Reducing the ‘white noise’

Ben Hornbrook, 15 March 2015
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white noise:
n.

  1. an unintelligible noise generated by combining multiple frequencies
  2. a constant background noise; especially:one that drowns out other sounds

A video featuring flashy imagery but no substance; a scattergun marketing campaign that shouts sales messages and buzzwords; a social media account that is rarely updated and has limited engagement. If not executed strategically, all of these can be expensive distractions that dilute your message, confuse your audience and add to your communication ‘white noise’.

Here is one way to think about it. Let’s say two people are talking at the same time. You can usually understand at least one of the two voices. However, if 10 people are talking, there is no way you can pick out just one voice. Even if you could, how would you know which to pay attention to?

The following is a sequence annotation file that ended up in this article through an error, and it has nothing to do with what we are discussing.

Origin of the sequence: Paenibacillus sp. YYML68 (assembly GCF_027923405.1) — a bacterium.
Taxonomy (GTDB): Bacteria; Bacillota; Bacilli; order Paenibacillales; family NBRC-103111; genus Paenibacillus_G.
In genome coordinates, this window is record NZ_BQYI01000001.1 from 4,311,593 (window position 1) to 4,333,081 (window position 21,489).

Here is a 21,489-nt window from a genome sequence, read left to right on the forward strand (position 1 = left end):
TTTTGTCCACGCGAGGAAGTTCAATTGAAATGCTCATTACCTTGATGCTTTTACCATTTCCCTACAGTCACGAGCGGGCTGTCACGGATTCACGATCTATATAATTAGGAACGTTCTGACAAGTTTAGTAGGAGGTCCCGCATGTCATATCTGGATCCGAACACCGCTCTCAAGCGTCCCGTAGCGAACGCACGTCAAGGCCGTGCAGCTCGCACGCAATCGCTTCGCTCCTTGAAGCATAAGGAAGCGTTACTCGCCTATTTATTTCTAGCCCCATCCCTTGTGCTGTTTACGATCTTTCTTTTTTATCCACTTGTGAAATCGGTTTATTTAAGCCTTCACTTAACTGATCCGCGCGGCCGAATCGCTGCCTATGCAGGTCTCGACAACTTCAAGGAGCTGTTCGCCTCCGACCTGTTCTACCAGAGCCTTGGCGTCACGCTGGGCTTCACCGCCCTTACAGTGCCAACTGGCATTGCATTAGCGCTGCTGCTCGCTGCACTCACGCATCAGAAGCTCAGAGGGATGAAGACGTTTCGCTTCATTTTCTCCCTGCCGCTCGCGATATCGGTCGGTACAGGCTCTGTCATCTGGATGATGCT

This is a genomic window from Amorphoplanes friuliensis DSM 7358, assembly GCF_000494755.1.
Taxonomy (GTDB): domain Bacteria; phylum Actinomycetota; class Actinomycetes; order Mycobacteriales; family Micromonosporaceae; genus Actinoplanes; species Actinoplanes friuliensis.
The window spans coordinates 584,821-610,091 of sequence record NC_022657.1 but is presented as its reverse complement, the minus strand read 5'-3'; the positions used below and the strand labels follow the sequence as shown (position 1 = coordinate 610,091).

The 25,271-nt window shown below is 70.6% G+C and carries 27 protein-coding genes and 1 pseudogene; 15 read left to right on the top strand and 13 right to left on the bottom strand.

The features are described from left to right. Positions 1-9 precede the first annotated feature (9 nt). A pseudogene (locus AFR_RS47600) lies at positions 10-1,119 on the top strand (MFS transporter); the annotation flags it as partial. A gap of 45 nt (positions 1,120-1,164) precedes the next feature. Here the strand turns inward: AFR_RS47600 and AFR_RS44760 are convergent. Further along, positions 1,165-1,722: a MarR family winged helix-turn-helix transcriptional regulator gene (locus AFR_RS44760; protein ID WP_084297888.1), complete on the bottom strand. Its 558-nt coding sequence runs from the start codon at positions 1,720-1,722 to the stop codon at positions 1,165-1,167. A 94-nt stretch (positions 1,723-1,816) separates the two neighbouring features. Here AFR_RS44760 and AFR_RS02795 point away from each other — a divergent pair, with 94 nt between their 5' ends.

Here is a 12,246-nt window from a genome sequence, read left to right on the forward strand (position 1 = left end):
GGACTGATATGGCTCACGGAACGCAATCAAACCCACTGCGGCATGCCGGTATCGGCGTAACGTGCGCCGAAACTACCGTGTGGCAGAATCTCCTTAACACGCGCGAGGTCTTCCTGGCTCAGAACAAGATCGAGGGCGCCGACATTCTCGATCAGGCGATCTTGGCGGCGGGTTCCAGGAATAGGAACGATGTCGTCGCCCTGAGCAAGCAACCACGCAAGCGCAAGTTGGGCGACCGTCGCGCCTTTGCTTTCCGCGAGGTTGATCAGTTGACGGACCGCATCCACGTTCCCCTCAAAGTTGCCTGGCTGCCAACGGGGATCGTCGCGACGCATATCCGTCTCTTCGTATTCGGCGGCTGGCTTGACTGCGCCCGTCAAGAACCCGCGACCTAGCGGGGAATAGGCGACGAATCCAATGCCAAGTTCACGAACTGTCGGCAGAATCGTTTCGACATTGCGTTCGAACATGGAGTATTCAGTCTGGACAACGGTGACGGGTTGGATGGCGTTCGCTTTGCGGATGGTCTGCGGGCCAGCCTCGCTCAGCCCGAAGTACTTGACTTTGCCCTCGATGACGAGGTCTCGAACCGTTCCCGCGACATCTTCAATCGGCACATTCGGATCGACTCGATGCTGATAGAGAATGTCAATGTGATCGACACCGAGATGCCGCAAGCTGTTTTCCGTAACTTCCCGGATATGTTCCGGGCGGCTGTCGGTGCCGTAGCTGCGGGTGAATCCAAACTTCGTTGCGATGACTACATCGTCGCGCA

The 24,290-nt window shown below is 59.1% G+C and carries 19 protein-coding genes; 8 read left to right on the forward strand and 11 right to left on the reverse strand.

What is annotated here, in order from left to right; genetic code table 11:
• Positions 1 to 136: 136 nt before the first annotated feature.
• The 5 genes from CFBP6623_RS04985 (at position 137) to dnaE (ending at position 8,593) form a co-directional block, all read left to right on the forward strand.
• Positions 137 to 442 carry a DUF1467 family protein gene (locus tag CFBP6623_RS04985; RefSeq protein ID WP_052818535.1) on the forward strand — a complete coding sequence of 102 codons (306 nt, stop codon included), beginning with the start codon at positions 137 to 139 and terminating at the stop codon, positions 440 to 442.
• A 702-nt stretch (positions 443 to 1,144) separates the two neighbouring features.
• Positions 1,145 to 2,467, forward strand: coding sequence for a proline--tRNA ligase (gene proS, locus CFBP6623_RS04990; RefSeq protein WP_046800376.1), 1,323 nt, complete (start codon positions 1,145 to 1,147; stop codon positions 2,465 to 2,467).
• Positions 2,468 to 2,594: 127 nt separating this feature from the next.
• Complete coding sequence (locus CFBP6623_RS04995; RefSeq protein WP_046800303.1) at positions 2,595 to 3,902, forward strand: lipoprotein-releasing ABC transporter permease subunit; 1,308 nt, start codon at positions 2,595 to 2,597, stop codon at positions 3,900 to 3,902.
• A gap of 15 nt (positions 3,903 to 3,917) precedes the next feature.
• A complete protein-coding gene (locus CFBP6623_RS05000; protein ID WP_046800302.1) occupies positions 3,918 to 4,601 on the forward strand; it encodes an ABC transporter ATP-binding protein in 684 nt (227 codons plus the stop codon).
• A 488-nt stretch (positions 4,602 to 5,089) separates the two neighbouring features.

If you are saying too much, in too many ways, you end up saying nothing at all. All your audience hears is ‘white noise’.

In my opinion, many organisations are making too much noise, trying to do too much, and are therefore not truly communicating at all. As much as possible, I believe that it is important to keep it simple, and not overcomplicate marketing and communication.

Here are a few suggestions to help ensure your organisation is communicating more effectively:

  • Don’t feel like your organisation has to be everywhere, and communicate with everyone. Focus on your priorities and what your audiences really want and need.
  • Look at what’s working and what isn’t. Stop doing things that are ineffective.
  • Have a clear strategy, and a strong vision for how everything fits together
  • Ensure your team has clear roles and responsibilities (both internally and externally)
  • Keep your messages simple and to the point, removing jargon and buzzwords
  • Actions speak much louder than words. Deliver on your promises and commitments.

Importantly, your organisation needs to speak with a genuine and consistent voice about what is you stand for, and why your audience should care. After all, it’s about them – not about you.

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